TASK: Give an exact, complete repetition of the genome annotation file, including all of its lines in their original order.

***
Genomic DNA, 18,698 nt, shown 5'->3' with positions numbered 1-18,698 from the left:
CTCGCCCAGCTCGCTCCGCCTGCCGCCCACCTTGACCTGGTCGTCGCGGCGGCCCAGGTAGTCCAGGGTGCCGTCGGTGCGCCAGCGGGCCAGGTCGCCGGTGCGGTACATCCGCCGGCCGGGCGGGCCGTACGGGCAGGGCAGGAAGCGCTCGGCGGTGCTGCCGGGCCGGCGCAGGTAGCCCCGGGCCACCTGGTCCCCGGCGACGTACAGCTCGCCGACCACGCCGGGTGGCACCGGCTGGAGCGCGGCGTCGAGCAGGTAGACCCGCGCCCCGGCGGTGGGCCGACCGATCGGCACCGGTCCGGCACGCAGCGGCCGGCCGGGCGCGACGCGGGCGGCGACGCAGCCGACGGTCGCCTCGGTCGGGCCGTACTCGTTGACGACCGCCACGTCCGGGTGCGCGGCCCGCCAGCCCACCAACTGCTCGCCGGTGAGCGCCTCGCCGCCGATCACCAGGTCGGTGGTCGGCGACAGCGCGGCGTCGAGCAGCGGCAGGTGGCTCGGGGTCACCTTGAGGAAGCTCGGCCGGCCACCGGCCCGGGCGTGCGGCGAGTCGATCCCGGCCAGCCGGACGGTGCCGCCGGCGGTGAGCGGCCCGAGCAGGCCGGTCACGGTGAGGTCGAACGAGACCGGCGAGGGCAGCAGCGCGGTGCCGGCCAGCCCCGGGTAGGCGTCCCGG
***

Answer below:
Genomic DNA, 18,698 nt, shown 5'->3' with positions numbered 1-18,698 from the left:
CTCGCCCAGCTCGCTCCGCCTGCCGCCCACCTTGACCTGGTCGTCGCGGCGGCCCAGGTAGTCCAGGGTGCCGTCGGTGCGCCAGCGGGCCAGGTCGCCGGTGCGGTACATCCGCCGGCCGGGCGGGCCGTACGGGCAGGGCAGGAAGCGCTCGGCGGTGCTGCCGGGCCGGCGCAGGTAGCCCCGGGCCACCTGGTCCCCGGCGACGTACAGCTCGCCGACCACGCCGGGTGGCACCGGCTGGAGCGCGGCGTCGAGCAGGTAGACCCGCGCCCCGGCGGTGGGCCGACCGATCGGCACCGGTCCGGCACGCAGCGGCCGGCCGGGCGCGACGCGGGCGGCGACGCAGCCGACGGTCGCCTCGGTCGGGCCGTACTCGTTGACGACCGCCACGTCCGGGTGCGCGGCCCGCCAGCCCACCAACTGCTCGCCGGTGAGCGCCTCGCCGCCGATCACCAGGTCGGTGGTCGGCGACAGCGCGGCGTCGAGCAGCGGCAGGTGGCTCGGGGTCACCTTGAGGAAGCTCGGCCGGCCACCGGCCCGGGCGTGCGGCGAGTCGATCCCGGCCAGCCGGACGGTGCCGCCGGCGGTGAGCGGCCCGAGCAGGCCGGTCACGGTGAGGTCGAACGAGACCGGCGAGGGCAGCAGCGCGGTGCCGGCCAGCCCCGGGTAGGCGTCCCGG